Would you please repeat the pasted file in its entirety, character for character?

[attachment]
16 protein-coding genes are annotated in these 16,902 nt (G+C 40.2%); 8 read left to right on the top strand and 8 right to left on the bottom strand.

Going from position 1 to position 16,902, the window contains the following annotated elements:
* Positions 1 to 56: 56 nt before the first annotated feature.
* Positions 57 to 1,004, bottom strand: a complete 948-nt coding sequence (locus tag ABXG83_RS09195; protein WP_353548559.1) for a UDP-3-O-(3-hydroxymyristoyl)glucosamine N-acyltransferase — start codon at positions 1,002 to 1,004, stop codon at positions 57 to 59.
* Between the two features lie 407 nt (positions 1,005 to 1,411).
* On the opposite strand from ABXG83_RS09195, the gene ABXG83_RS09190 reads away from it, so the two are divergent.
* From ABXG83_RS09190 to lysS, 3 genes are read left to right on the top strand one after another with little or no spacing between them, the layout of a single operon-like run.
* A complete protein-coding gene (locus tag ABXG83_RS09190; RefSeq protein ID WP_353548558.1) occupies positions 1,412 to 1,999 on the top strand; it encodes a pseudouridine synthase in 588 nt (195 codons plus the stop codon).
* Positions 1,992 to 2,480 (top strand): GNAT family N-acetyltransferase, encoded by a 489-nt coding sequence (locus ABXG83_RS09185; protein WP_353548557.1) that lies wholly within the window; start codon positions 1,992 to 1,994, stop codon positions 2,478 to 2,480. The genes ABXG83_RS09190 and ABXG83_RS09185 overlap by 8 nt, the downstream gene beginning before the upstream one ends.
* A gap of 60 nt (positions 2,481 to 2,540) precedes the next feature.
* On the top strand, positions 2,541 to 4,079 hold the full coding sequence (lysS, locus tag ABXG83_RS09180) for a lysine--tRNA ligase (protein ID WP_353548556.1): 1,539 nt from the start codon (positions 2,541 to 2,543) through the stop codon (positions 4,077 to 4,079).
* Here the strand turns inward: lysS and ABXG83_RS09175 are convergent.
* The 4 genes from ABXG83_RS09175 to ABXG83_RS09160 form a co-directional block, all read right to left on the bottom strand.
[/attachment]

16 protein-coding genes are annotated in these 16,902 nt (G+C 40.2%); 8 read left to right on the top strand and 8 right to left on the bottom strand.

Going from position 1 to position 16,902, the window contains the following annotated elements:
* Positions 1 to 56: 56 nt before the first annotated feature.
* Positions 57 to 1,004, bottom strand: a complete 948-nt coding sequence (locus tag ABXG83_RS09195; protein WP_353548559.1) for a UDP-3-O-(3-hydroxymyristoyl)glucosamine N-acyltransferase — start codon at positions 1,002 to 1,004, stop codon at positions 57 to 59.
* Between the two features lie 407 nt (positions 1,005 to 1,411).
* On the opposite strand from ABXG83_RS09195, the gene ABXG83_RS09190 reads away from it, so the two are divergent.
* From ABXG83_RS09190 to lysS, 3 genes are read left to right on the top strand one after another with little or no spacing between them, the layout of a single operon-like run.
* A complete protein-coding gene (locus tag ABXG83_RS09190; RefSeq protein ID WP_353548558.1) occupies positions 1,412 to 1,999 on the top strand; it encodes a pseudouridine synthase in 588 nt (195 codons plus the stop codon).
* Positions 1,992 to 2,480 (top strand): GNAT family N-acetyltransferase, encoded by a 489-nt coding sequence (locus ABXG83_RS09185; protein WP_353548557.1) that lies wholly within the window; start codon positions 1,992 to 1,994, stop codon positions 2,478 to 2,480. The genes ABXG83_RS09190 and ABXG83_RS09185 overlap by 8 nt, the downstream gene beginning before the upstream one ends.
* A gap of 60 nt (positions 2,481 to 2,540) precedes the next feature.
* On the top strand, positions 2,541 to 4,079 hold the full coding sequence (lysS, locus tag ABXG83_RS09180) for a lysine--tRNA ligase (protein ID WP_353548556.1): 1,539 nt from the start codon (positions 2,541 to 2,543) through the stop codon (positions 4,077 to 4,079).
* Here the strand turns inward: lysS and ABXG83_RS09175 are convergent.
* The 4 genes from ABXG83_RS09175 to ABXG83_RS09160 form a co-directional block, all read right to left on the bottom strand.